6 Tips for Getting Your Baby to Sleep Through the Night

sleeping baby

It’s the milestone every new parent talks and dreams about as if it were the Holy Grail. Getting your baby to sleep through the night is so sought after, yet seems so unattainable, it’s reached almost mythical proportions. And in many ways, the whole concept is a myth, since everyone – adults, children and infants alike – wakes up multiple times overnight. The difference is that when we’re older, we go right back to sleep. Babies need to learn how.

Here are a few tips that can help your baby sleep through the night. And remember, newborns and very young infants are not ready to sleep all night long yet.

1. Wind your baby down. After dinner, switch from upbeat, active games to more low-key ones and quiet time. Make the period leading up to bedtime relaxing and calm by dimming the lights and playing soothing classical music or lullabies. Now isn’t the time to tickle your baby frenetically, dance with her around the living room, or wrestle with her on the floor.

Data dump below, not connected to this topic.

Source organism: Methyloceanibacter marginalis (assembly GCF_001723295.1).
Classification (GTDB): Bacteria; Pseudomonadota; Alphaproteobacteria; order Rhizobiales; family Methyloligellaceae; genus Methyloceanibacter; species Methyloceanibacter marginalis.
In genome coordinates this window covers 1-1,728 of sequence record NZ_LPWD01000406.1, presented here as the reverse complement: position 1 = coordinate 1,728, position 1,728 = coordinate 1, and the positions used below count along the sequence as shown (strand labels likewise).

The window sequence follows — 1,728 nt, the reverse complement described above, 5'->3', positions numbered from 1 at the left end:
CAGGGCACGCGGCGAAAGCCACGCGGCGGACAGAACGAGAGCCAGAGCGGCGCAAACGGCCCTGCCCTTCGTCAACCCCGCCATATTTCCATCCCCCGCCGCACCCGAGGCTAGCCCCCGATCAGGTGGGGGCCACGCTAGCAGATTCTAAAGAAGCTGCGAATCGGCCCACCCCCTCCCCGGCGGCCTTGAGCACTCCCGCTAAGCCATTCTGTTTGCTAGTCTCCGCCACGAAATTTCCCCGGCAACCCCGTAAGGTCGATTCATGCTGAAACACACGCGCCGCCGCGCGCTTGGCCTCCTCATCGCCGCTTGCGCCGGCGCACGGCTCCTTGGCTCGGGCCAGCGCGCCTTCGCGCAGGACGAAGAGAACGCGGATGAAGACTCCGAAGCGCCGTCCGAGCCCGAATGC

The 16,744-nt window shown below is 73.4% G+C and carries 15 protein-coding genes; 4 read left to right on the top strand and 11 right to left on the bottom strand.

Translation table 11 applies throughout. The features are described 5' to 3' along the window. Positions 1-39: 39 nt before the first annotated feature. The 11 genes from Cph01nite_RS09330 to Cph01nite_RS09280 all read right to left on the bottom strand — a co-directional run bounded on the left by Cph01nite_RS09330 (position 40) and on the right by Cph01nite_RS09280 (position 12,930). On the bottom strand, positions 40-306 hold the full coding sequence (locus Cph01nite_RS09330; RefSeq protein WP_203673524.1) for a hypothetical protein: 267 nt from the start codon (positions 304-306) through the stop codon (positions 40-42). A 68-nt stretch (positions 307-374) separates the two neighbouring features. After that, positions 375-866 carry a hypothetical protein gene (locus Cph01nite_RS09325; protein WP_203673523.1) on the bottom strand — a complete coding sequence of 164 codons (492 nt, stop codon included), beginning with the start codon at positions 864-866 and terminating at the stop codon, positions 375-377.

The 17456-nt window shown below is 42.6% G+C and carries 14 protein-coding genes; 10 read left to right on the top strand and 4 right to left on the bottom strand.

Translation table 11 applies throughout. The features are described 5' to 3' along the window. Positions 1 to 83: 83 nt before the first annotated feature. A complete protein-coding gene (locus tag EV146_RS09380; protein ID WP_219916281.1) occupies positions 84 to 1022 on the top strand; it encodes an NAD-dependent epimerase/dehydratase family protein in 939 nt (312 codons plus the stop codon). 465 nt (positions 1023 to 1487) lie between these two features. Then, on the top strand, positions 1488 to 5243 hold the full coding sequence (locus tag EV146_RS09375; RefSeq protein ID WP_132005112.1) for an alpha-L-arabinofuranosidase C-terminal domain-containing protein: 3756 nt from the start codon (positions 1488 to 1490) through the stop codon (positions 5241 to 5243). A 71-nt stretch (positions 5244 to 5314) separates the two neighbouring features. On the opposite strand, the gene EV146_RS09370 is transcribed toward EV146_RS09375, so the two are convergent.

2. Feed your baby a bedtime snack. Babies often wake up in the middle of the night because they’re hungry. In addition to his nighttime bottle or breastfeeding, try feeding older babies who are eating solids a small bedtime snack, like yogurt and a cracker or two. If his tummy is full, he may be more likely to sleep until morning.

3. Have a calming, soothing, predictable bedtime routine. Establish a bedtime routine and keep it consistent night after night. Give her a bath and a bottle, massage her with some baby or lavender lotion and get her into comfortable, cozy pajamas. Read stories to her, particularly those with bedtime themes. Sing lullabies. Make sure she’s dry, warm and well-fed.

4. Put your baby down down when he’s drowsy but still awake. It’s best to get your child nice and drowsy but put him down when he’s not fully asleep yet. That way, he’ll learn to soothe himself to sleep and won’t wake up startled as to how he got there.

5. Don’t leave the light on. It’s fine to dim the light to low when you first put your baby down, but once she’s sound asleep, turn it off completely. Darkness helps the body release melatonin, the hormone needed for a good, deep sleep.

6. If he cries, wait a little while before going to him. Parents often race into their infant’s room at the slightest little noise, but that’s a mistake. Babies often need to fuss and cry a bit to get themselves back to sleep. Leaving him alone for at least a minute or two can help him do it on his own.